I don’t know about all of you, but I get positively desperate for good news. The American political landscape is so bleak–every day, it seems there is a new report of really egregious wrongdoing: trashing the environment, screwing over students and public education, kicking hungry children off food stamps, the President’s corruption and conflicts of interest…the list is endless, and it’s all aided and abetted by the propaganda that litters the Internet.
As we head into 2020, the effectiveness of that propaganda has been enhanced by “deep fakes”–doctored photographs that look so real the distortions are difficult to detect.
Rather than sighing and wondering how effective this new method of disinformation will prove to be, Governing Magazine reports that a couple of universities are doing something about it.
If you were under any illusion that online hooey peaked with the 2016 election, brace yourself for the era of “deepfakes” — fabricated videos so realistic they can put words in the mouths of politicians or anyone else that they never said.
As the 2020 election approaches, a new University of Washington initiative aims to combat the wave of increasingly sophisticated digital counterfeiting and misinformation coursing through social media and give the public tools to sort fact from fakery.
The Center for an Informed Public (CIP) has been seeded with $5 million from the John S. and James L. Knight Foundation, part of a $50 million round of grants awarded this year to 11 U.S. universities and research institutions to study how technology is transforming democracy.
The mission is to use the new research to help everyone vulnerable to being fooled by online manipulation — whether it’s schoolkids unsure about which news sites are trustworthy or baby boomers uncritically sharing fraudulent news stories on Facebook.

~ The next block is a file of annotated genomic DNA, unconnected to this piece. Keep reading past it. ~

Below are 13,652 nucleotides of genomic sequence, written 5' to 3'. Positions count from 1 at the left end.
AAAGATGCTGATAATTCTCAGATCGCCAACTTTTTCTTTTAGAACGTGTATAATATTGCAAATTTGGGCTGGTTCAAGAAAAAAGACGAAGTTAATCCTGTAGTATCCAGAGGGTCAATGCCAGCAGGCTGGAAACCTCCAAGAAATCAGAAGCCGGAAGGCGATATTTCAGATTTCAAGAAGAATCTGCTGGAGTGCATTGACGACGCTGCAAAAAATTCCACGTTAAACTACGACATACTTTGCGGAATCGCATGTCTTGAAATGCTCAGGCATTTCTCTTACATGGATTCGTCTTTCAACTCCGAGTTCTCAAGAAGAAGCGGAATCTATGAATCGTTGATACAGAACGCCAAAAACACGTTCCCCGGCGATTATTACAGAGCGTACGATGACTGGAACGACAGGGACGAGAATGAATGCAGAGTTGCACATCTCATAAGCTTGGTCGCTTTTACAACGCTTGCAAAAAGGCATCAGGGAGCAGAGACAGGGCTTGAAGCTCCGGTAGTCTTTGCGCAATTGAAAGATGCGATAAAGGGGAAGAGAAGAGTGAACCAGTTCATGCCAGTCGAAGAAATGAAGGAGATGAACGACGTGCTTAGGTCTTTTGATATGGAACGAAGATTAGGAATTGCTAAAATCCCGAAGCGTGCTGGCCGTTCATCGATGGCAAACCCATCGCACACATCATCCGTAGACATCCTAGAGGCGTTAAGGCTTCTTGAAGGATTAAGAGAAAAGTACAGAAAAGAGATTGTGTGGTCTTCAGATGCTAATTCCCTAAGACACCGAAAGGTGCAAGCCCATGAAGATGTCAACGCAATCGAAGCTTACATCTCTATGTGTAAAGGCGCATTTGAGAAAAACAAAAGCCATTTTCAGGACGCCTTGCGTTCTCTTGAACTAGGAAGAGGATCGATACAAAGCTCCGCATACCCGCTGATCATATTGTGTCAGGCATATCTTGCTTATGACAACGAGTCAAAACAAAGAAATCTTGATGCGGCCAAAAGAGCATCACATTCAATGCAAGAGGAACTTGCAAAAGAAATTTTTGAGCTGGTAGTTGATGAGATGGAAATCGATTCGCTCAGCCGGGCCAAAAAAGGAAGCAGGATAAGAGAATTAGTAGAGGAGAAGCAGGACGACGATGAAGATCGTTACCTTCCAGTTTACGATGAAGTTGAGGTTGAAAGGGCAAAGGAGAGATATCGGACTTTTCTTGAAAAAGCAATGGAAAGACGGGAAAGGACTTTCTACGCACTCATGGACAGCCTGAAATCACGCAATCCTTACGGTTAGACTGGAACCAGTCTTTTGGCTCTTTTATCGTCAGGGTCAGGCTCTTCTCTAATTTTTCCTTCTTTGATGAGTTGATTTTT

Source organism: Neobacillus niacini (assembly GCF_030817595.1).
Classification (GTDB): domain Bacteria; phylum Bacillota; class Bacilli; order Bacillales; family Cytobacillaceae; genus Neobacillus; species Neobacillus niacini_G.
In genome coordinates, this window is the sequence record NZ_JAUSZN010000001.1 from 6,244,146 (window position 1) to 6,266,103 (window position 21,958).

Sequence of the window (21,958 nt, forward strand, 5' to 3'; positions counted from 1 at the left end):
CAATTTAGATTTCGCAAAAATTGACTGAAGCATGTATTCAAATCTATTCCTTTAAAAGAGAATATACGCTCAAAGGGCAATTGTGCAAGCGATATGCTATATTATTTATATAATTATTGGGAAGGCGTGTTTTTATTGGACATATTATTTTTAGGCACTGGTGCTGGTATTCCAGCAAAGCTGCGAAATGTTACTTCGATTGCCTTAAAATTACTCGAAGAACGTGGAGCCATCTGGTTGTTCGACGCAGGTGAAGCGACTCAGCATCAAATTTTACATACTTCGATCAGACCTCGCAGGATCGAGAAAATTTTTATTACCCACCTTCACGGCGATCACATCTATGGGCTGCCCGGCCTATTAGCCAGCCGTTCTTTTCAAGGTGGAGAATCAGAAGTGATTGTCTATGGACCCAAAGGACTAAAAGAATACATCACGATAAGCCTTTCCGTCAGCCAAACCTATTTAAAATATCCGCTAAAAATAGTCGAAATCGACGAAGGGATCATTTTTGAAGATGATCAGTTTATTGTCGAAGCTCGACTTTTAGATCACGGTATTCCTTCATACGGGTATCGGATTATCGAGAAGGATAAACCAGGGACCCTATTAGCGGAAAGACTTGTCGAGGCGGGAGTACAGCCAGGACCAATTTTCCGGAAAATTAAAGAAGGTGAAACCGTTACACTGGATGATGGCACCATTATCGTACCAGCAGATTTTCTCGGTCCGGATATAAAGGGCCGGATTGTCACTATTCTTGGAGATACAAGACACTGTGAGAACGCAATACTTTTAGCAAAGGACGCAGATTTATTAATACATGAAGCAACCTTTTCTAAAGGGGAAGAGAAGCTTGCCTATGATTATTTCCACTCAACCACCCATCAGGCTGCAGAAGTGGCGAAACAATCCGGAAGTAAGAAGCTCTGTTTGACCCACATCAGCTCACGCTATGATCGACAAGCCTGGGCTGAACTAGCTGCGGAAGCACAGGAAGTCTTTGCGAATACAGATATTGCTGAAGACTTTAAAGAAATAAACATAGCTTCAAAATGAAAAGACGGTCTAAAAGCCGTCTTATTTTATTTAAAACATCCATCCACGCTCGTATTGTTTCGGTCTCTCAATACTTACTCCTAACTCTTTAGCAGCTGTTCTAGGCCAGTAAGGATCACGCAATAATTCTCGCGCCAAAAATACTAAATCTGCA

Kate Starbird is a UW associate professor and one of the CIP’s principal researchers. She has spent years studying the spread of conspiracy theories and deliberate misinformation in the wake of crisis events like school shootings and the 2013 Boston Marathon bombing, and she says this is “not a K-12 problem. It’s a K-99 problem.”
Starbird and other researchers have examined millions of tweets and discovered how various actors, including foreign intelligence operatives, have worked to intensify political divisions in America.
In 2016, for example, Twitter accounts associated with Russia’s Internet Research Agency impersonated activists supportive and critical of the #BlackLivesMatter movement. Tweets from those accounts became some of the most widely shared. “Russian agents did not create political division in the United States, but they were working to encourage it,” Starbird recounted in a Medium post about the research.
Fighting the bots and trolls and pervasive propaganda is essential–but it won’t be easy.
The CIP grew in part out of the UW’s popular course, “Calling BS in the Age of Big Data,” created two years ago by West and biology professor Carl Bergstrom. The course is in such demand that its 160 seats filled within one minute of registration opening this quarter, West said.
Sam Gill, who leads community and national initiatives for the Knight Foundation, said he sees the new UW center as “sort of like the first public health school in the country for the Internet.”
The link between quality information and public health is not merely metaphorical, as Internet-fueled misconceptions about vaccines have contributed to outbreaks of measles and other diseases once thought eradicated. An ongoing measles outbreak in Samoa has killed 50 children.
Similarly, misinformation has made it harder for the U.S. to combat climate change, which scientists predict will wreak havoc in the coming decades unless big cuts are made in greenhouse-gas emissions. Emma Spiro, an assistant professor in the Information School and another CIP researcher, said there is already talk of collaboration with the UW’s EarthLab research institute to address climate knowledge.
I don’t think it is hyperbole to say that there is a war being fought between fact and deliberate fiction. We need new weapons in order to win that war.
I hope this very promising effort to create those weapons will be joined by many others.